Virtual Voices

A father to the fatherless

Faith & Inspiration

I used to think there wasn't much to celebrate on Father's Day. Like many American kids, I never really had anyone to buy a card for. My father left when I was 5-fulfilling his own dreams while turning four others' into a nightmare.

Reeling from shock, my mother sent us bouncing between a foster home and relatives. But even when she brought us back, it was never much of a family again. And Mom was never much of a mom, her life consumed by problems with work, money, alcohol, and men.

I'm not looking for sympathy-just trying to make a point about how necessary fathers are to the family, and how disadvantaged children are without them. In these days, with the media touting all lifestyles as equal and entertainment choices belittling dads right and left, it takes a survivor to point out the lie.

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The truth is that fatherlessness hurts. I grew up feeling different and "less than"-all those uncomfortable feelings we try to spare fatherless kids today. Still, I would never endorse the current "cure" of teaching children that dads are optional. It was knowing that a mother/father/children family was best that eventually led me to have the commitment to work together with my husband to build one of our own.

God is not optional, either-though my mother, in her confusion, banished Him from our home. If only she had understood how much harder that made it for all of us.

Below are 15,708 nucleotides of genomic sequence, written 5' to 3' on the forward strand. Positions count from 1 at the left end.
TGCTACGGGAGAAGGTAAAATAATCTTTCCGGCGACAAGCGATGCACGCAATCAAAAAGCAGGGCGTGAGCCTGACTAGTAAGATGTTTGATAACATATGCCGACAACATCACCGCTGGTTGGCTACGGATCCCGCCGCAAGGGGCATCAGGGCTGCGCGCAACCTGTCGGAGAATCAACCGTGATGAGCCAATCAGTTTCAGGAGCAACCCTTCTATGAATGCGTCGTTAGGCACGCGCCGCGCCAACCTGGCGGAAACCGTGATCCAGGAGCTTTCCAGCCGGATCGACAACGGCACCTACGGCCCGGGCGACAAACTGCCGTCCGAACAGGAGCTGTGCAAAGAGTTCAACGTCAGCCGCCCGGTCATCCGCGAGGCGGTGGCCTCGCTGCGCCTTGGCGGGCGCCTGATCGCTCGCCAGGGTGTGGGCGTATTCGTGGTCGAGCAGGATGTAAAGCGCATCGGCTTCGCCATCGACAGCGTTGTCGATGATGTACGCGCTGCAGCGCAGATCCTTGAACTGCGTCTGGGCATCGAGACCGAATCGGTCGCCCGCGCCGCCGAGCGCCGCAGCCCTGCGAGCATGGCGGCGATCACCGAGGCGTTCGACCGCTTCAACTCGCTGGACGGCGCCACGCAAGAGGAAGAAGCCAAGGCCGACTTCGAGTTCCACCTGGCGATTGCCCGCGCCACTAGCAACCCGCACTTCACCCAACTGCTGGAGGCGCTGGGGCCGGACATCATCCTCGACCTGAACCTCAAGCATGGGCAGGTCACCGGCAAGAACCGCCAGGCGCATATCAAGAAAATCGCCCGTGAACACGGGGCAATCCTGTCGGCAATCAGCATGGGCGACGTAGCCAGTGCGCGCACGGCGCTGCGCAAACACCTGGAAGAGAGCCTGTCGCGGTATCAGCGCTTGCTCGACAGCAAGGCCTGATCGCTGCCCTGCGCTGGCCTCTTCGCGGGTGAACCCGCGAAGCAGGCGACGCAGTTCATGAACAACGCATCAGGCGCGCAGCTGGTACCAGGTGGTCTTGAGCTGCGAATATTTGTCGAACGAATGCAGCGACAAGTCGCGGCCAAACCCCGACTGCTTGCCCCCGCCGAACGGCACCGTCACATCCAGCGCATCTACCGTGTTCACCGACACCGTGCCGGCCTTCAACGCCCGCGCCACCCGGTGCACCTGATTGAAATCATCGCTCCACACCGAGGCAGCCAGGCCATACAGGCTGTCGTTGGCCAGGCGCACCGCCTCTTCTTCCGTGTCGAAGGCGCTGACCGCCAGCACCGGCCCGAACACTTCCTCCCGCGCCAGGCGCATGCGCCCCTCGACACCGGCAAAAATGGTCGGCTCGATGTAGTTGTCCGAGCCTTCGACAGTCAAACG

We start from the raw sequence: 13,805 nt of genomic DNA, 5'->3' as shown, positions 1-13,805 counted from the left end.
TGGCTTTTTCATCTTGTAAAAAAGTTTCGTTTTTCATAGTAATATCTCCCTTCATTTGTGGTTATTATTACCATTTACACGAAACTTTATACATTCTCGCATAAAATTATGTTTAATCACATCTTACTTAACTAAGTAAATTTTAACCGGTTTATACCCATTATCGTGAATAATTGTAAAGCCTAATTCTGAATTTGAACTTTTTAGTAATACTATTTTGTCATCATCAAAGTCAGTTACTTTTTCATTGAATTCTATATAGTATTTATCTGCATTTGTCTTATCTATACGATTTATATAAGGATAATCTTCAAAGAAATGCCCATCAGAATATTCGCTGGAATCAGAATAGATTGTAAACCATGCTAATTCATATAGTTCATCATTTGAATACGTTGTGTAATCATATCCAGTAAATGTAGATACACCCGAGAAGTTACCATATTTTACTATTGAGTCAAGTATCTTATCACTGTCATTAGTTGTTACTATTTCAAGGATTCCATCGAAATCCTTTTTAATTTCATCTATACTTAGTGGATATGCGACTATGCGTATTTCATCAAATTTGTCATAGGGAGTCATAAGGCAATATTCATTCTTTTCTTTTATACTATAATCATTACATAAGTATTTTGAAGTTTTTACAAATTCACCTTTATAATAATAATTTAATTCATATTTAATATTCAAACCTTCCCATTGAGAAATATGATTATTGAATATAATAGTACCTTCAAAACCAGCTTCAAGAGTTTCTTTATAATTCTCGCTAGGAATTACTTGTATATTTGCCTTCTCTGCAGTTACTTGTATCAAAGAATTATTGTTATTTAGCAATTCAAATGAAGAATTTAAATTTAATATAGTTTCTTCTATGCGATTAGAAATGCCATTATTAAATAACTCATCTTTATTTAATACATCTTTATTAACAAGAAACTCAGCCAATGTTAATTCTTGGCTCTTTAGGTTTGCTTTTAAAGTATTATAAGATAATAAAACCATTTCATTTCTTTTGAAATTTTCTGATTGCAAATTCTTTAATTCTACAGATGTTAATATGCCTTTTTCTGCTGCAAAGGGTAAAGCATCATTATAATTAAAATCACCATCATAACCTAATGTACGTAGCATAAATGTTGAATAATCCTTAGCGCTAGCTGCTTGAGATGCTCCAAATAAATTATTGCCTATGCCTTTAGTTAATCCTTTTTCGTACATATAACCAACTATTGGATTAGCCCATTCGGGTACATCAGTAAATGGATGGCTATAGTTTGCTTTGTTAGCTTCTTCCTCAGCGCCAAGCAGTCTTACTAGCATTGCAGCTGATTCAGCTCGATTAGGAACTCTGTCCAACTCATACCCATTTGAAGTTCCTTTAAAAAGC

Just as we need an earthly father, we need our Heavenly one-in a strong and personal way. I will never forget the first time I heard that I really did have a Father. I was 38 years old and just beginning to pull the raggedy pieces of my life together. After years of mistakes and regrets, of looking for love and affirmation in all the wrong places, of trying to fill the hole in my heart, I was someone's little girl. I could feel His love. I could trust in His forgiveness and mercy. I was His forever.

Is it not a miracle that someone who missed an earthly father's love can be healed to receive the love of the Heavenly Father? But isn't He Jehovah Rapha, the God who heals? Doesn't the Bible say He came to bind the brokenhearted, set the captives free, and release prisoners from darkness? Didn't He say we could come to Him as children? And isn't it the greatest privilege of all to call him "Abba, Father"-just as children call their fathers "Daddy"?

I remember once before he left, my father carrying me home in his arms as blood gushed from a jagged cut on my foot. I was 4 and frightened, hoping my father could fix me. But though that day he bound and stopped the bleeding, no earthly father could have healed the wounded heart he later left behind.

That hurt cried out for the love of a Heavenly Father. And so, while I was far from young when I found Him, no matter the days added to my life, the wrinkles to my face, the gray hairs to my head, I will always be His grateful little girl.

Now on Father's Day I truly have something to celebrate.

"See what kind of love the Father has given to us, that we should be called children of God …" (1 John 3:1).

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